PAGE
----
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While Air Traffic Wasn’t, LBC Was Soaring

I was driving home on Friday afternoon, listening to Julia Hartley Brewer on LBC. It was a fairly ordinary phone in about (I think) immigration or a similar topic that gets the phones lighting up at an otherwise slow time.
And then JHB said two words that made me instantly retune to BBC Five Live. There was a problem in the airspace above London. Air Traffic Control had closed it while they addressed a problem. This was “Breaking News”.
I retuned to the BBC’s News and Sports station. With access to the biggest resources in the world They would be all over the story.
Instead we got film reviews, news heads, a sports bulletin, a quick mention about issues at Heathrow and then more film reviews.
LBC was reporting the issues calmly and authoritatively. The existing format was mostly binned and both JHB and later Iain Dale did an excellent job of identifying the facts on the ground and in the air and reporting them.
The coverage was speedy, on point and super-served this listener.
I don’t know what Five Live did after 4pm. In the golden 15 minutes LBC had reacted and reported. They clearly appreciated the size of the story and it’s interest to the great majority of listeners who care about news.
That’s the point when there’s a big story breaking. If you dither you’re left to do ‘more considered’ coverage and reflect on what’s happened. But I posit that listeners who don’t have access to rolling TV news want timely updates. Radio is hopeless at detail most of the time so a reporter in the studio laying out the story is all it needs in the first place. Listeners’ expectations have moved on and without even a hint of dumbing-down, James Rea’s team at LBC have understood that reacting quickly and well to these events makes their opposition look flat footed and old fashioned.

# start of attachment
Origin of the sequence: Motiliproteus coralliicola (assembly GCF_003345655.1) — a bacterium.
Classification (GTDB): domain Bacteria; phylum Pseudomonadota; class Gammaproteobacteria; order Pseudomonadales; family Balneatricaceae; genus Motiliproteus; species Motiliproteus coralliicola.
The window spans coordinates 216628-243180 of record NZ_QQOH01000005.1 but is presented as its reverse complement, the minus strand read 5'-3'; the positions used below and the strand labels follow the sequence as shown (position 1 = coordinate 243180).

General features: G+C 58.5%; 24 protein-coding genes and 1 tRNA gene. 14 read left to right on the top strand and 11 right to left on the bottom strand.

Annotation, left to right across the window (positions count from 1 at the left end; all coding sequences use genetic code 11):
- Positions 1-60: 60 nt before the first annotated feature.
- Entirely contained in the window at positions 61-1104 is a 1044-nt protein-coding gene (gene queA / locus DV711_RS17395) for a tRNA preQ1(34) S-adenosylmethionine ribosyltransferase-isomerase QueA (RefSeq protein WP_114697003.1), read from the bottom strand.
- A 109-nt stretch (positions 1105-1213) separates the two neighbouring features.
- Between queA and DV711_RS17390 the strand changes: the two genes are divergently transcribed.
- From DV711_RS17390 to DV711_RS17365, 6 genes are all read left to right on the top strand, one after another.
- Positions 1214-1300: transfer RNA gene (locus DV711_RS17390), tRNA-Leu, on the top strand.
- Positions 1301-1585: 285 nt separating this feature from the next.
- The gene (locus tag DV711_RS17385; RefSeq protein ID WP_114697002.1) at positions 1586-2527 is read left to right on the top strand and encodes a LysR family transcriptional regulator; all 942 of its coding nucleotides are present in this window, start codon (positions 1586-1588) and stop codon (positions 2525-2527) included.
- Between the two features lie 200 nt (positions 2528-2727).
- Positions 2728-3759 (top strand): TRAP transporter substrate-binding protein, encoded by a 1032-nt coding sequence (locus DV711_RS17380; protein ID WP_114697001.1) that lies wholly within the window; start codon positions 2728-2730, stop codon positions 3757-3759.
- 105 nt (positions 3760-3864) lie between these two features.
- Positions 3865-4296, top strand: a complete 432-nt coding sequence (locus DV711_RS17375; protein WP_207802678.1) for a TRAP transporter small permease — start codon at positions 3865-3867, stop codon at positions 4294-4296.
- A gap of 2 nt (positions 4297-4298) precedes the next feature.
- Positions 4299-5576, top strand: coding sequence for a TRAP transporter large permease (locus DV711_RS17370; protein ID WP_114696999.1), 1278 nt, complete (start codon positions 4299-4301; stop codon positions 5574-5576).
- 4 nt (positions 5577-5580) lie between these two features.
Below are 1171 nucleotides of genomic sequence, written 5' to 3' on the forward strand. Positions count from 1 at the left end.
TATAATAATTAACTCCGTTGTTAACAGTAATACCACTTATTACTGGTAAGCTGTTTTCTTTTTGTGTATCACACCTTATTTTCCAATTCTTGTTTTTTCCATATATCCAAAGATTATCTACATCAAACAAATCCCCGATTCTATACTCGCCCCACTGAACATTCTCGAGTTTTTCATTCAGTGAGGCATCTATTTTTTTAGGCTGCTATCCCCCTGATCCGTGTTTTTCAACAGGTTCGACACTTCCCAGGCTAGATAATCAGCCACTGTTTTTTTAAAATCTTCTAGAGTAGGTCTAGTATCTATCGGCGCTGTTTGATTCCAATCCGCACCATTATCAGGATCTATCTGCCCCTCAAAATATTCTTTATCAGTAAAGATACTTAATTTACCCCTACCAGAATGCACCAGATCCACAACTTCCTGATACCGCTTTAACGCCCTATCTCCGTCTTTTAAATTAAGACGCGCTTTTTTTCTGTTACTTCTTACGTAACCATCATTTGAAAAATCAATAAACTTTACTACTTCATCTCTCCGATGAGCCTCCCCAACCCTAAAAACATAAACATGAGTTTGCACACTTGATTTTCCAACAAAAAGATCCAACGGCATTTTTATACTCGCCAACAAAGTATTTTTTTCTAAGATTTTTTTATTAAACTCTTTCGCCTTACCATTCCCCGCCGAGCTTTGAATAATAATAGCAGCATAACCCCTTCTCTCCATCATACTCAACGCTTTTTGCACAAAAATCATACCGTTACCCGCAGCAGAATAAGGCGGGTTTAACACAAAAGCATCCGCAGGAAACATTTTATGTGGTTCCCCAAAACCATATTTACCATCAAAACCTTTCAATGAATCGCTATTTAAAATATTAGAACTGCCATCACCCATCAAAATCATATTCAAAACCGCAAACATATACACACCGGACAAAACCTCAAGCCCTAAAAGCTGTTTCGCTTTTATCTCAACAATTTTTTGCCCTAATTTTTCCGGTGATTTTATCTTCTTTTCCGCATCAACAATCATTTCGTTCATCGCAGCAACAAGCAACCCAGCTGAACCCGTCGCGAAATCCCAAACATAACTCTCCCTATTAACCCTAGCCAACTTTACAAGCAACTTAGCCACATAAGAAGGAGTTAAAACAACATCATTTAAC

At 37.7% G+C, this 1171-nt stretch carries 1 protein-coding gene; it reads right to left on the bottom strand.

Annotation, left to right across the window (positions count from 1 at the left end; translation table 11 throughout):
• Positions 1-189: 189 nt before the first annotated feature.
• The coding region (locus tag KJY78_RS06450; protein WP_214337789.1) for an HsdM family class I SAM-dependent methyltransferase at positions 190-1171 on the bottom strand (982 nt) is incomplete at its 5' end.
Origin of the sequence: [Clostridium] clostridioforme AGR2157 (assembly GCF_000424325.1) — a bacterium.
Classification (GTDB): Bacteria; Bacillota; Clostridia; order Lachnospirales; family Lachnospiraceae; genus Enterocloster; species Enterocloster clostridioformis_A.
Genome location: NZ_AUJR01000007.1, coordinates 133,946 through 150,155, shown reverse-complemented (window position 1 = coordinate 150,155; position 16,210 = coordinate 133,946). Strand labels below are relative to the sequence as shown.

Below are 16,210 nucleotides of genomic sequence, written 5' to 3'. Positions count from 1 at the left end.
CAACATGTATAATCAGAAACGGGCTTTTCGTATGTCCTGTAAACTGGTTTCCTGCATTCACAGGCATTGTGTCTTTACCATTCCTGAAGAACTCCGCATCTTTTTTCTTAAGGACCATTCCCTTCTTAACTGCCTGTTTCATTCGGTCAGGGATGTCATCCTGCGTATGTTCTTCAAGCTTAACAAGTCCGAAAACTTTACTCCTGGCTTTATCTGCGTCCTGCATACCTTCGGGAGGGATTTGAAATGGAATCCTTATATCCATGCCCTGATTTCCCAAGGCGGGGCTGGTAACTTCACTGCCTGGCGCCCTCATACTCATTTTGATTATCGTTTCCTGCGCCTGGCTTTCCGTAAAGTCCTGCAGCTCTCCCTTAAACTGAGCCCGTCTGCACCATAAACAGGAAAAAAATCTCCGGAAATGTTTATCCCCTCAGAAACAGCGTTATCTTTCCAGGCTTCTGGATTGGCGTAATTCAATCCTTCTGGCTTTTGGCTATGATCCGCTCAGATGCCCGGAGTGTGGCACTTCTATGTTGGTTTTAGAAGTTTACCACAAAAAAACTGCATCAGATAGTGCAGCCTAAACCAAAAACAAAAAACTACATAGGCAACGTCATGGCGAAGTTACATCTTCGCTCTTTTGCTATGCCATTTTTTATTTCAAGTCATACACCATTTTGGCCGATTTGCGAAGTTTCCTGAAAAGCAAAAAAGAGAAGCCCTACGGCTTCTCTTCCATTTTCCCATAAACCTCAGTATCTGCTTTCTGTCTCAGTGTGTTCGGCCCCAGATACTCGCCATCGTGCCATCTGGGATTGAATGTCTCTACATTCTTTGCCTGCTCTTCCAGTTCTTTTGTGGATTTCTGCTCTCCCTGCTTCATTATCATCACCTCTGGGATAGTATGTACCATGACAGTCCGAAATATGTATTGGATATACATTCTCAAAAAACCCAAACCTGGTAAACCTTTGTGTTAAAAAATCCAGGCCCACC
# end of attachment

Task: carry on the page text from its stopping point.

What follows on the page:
With much smaller resources LBC once again trounced its BBC rival. Others have blogged about how the station has been one of 2014’s winners, notably around phone ins with political leaders but also with some remarkable items on James O’Brien’s midday show.
Meanwhile Five Live has become lost. A station with a constantly shifting line up and one that sounds like it doesn’t know what it’s for any more.
This is terrible for radio. Britain needs a strong BBC offer to keep commercial radio on its mettle. BBC Five Live is a vital part of that offer. Many of my closest friends are staffers at the Beeb and they defend their employer as they should. But i know that they want to get in about stories and not be held up by logistics or formats. I wish they got their way more often.
When a story was breaking in London that had national implications, LBC once again demonstrated that when it matters they’re becoming the station to turn to when news breaks.

Author: johnco

Born in 1963, been involved in radio since 1977.

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